Among the most ancient Italian cafes, we rightfully find the historical cafes of Venice. And it was indeed here, in the largest city of the Veneto region that this kind of bar made its Italian and European debut, also due to the central location of the ancient maritime republic and its commercial relations with the Arab world.
The first sacks brimming with coffee beans reached the coast of Venice as early as in the 17th Century, but the black beverage only became popular in the 18th Century, when the city’s “coffee shops” caught on, meeting points for people of all social classes. Today, it is still possible to savour an espresso in bars boasting impressive histories and infinite charm: let’s discover a few of them.
Caffè Florian, Piazza San Marco
The oldest cafe in the world opened its doors in 1720 in Piazza San Marco. It was initially known as “Venezia Trionfante” or “Triumphant Venice”, but soon became Caffè Florian, in honour of its founder, Floriano Francesconi.
The charm of one of the first literary cafes has cast its spell over a long series of famous clients throughout the centuries, including Giacomo Casanova, Carlo Goldoni, Marcel Proust and Silvio Pellico.
In 1858, the cafe was restored and renovated. Over the years it would be extended, with new rooms and many works of art that still embellish the luxurious interiors of this historical cafe in Venice to this day.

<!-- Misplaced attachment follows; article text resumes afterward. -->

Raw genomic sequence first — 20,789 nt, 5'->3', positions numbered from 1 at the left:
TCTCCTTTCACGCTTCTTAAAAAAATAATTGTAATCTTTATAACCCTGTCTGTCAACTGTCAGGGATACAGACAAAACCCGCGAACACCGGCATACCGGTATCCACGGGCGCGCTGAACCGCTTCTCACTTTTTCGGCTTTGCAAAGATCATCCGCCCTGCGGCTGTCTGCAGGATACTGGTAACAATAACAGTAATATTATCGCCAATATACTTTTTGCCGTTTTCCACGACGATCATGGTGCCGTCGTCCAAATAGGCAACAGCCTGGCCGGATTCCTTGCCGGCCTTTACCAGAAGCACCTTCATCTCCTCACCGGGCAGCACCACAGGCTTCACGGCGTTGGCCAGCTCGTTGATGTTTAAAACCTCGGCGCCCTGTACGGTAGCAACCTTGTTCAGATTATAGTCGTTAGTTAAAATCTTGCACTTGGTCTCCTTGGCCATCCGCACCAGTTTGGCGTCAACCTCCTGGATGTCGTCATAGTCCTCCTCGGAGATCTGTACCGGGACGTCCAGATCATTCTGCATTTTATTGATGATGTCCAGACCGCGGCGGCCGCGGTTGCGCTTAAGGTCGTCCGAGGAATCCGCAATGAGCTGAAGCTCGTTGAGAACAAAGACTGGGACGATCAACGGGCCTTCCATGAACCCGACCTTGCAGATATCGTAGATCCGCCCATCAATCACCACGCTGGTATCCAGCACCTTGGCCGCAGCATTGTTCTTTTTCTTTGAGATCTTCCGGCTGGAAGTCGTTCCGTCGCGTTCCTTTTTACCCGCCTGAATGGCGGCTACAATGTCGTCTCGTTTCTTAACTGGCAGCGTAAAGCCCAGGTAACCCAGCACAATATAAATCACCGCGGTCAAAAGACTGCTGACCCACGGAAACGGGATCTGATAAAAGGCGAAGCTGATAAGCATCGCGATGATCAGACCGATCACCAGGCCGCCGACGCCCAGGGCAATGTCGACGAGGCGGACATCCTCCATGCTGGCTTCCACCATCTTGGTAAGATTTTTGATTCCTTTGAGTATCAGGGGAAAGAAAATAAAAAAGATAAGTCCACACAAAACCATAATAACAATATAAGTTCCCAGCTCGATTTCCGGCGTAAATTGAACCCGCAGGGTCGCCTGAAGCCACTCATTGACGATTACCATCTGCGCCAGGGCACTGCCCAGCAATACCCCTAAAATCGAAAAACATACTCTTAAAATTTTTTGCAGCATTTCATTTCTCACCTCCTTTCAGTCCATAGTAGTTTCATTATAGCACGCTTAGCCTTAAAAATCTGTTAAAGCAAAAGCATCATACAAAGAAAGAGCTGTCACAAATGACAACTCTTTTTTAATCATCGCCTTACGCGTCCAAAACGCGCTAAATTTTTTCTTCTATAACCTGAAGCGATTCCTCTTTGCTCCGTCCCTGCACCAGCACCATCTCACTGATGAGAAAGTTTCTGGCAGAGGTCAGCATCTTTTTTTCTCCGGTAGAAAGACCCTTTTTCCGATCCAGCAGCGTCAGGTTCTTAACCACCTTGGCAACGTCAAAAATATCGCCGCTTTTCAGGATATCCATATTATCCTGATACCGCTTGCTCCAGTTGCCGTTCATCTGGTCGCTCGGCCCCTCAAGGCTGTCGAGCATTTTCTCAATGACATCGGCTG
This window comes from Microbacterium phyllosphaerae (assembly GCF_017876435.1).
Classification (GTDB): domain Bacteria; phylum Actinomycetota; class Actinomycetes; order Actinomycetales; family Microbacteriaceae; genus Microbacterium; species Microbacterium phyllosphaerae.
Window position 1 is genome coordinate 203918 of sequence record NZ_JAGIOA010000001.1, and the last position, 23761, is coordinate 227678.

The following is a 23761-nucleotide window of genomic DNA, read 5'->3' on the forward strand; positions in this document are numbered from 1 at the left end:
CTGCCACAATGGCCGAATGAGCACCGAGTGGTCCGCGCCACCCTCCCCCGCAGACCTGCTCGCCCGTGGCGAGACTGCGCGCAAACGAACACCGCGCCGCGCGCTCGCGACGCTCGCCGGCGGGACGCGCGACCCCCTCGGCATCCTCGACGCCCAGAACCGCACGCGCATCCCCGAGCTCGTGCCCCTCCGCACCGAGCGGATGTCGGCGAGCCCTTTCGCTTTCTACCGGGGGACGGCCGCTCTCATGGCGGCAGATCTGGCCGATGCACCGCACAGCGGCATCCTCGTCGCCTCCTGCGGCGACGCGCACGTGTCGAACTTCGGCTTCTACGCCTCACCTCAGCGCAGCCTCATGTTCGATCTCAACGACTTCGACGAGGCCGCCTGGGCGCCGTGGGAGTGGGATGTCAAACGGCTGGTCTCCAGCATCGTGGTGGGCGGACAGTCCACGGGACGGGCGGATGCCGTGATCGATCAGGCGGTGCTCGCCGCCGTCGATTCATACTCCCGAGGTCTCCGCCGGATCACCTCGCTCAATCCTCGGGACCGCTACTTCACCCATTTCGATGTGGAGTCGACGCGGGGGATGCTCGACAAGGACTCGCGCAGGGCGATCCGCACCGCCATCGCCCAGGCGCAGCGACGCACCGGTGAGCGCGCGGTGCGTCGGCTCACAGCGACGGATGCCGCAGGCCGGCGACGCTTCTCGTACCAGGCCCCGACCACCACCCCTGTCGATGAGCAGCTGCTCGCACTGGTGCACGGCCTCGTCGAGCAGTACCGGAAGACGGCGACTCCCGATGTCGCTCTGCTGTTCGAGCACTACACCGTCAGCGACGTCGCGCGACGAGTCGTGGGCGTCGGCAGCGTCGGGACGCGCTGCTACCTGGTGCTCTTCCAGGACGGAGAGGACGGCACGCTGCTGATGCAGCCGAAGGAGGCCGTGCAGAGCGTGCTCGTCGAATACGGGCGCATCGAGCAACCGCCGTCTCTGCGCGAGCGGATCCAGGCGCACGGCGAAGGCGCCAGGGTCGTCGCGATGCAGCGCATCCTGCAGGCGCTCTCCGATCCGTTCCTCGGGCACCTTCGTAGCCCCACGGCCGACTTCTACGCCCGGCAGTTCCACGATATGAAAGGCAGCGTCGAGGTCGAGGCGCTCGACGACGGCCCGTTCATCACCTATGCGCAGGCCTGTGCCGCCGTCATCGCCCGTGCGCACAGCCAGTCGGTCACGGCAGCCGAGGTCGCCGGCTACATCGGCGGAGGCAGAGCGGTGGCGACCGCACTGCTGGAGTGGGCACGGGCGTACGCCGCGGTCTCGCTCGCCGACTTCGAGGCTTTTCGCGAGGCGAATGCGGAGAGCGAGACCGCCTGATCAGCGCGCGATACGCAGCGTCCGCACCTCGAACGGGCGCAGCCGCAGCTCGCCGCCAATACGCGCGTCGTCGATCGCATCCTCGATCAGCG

Caffè Quadri, Piazza San Marco
Like Caffè Florian, Caffè Quadri is also located in Piazza San Marco, under the colonnades of the Old Procuratie. It was opened in 1775 by Giorgio Quadri, a Venetian merchant who had returned to his hometown after living in Corfu for many years; during its first years of business, the cafe became the place for the aristocracy of the time.
In 1830, Caffè Quadri was drastically renovated, and a restaurant was opened on the first floor, the only one that remains open in Piazza San Marco today. This historical cafe has welcomed a myriad of brilliant clients over the years, including Stendhal, Alexandre Dumas, Lord Byron. And now its clientele also includes the many actors and directors who visit the Floating City for the Venice Film Festival each year.
Caffè Lavena, Piazza San Marco
At the foot of St. Mark’s Clock Tower, again in Piazza San Marco, we find Caffè Lavena, undoubtedly one of the most important historical cafes in Venice.
The cafe was opened in 1750 and throughout the years, it changed its name several times. It was initially called “Regina d’Ungheria” or “Queen of Hungary”, then “Orso Coronato” or “Crowned Bear”, only gaining its current name when it was purchased by Carlo Lavena.
The cafe was very popular with artists and musicians (it is no coincidence that it was the favourite cafe of German composer Richard Wagner). Today, Caffè Lavena evokes its prestigious past by maintaining and flaunting its period decor: to think that the green marble tables and wood and velvet chairs have been there for centuries certainly makes a striking impression on any visitor.
Our journey through the history and tradition of espresso in Italy doesn’t end here: continue this amazing journey and discover the historical cafes of Turin, the cafes of Milan and the ancient cafes of Naples.